This is a race where the results may indeed change because of the recount. When millions of voters cast their ballots and the result is that close, whatever cost is required to find out who really won is absolutely justified. The officials of both parties who are active in that recount are not meddling; they are performing a public service.

If you compare the Washington State experience with that in Ohio, it is a study in contrasts.

In Ohio there is no chance to overturn the result. In Washington State there is a real possibility that the result will be overturned.

In Ohio the leftists who raised the money for the recount are first-class meddlers. In Washington State only both major parties are involved.

In Ohio the desired result of the organizers of the recount is to discredit the system. In Washington State the desired of the Party officials involved in the recount is to strengthen the democratic process namely, to reassure citizens that every single vote counts.

There have been examples of recounts waged in order to steal the election from the rightful winner. The Wisconsin Legislature's famous Olson-Elfers recount in 1960 rigged the election in favor of Republican Olson. Likewise, in the Democratic Congress' recount of the 8th District of Indiana in 1984 (the recount extended into 1985) Democrats stole the House seat from Republican Rick McIntyre, the rightful victor.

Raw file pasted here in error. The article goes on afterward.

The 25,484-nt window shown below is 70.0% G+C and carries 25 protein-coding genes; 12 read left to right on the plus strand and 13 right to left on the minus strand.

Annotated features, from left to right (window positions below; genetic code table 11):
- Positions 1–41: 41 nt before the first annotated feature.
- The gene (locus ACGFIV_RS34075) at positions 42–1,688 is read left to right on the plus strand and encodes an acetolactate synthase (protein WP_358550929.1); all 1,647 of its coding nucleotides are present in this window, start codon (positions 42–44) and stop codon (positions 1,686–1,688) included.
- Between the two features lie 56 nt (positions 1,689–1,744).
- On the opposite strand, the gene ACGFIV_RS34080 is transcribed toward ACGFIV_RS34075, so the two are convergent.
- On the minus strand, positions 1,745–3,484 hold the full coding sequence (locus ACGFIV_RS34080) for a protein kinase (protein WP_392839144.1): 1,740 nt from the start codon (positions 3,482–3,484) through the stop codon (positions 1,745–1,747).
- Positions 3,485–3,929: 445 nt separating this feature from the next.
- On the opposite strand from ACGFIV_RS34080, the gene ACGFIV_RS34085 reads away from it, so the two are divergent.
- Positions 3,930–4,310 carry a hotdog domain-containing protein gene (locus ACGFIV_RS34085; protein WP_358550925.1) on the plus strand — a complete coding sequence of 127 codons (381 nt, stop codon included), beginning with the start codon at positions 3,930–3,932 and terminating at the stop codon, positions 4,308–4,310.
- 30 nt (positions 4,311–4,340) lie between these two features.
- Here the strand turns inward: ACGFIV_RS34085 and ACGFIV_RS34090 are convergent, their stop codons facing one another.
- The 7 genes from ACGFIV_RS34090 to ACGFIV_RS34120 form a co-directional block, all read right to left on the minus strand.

However, most recounts are honest. In most States recounts are required when the result separates the major candidates by less than one percent of the vote. Recounts when the vote separating the major candidates is more than 200 almost never change the results. But that is not always the case.

Senator Slade Gorton (R-WA) was thought to have won his re-election bid in 2000 but the recount reversed the results and today Senator Maria Cantwell (D-WA) has his seat.

In short, ordinarily recounts are a regular process to insure that close elections are properly counted. That is why Ohio is such an outrage. That recount is only for the purpose of making trouble. There ought to be a law outlawing that kind of recount.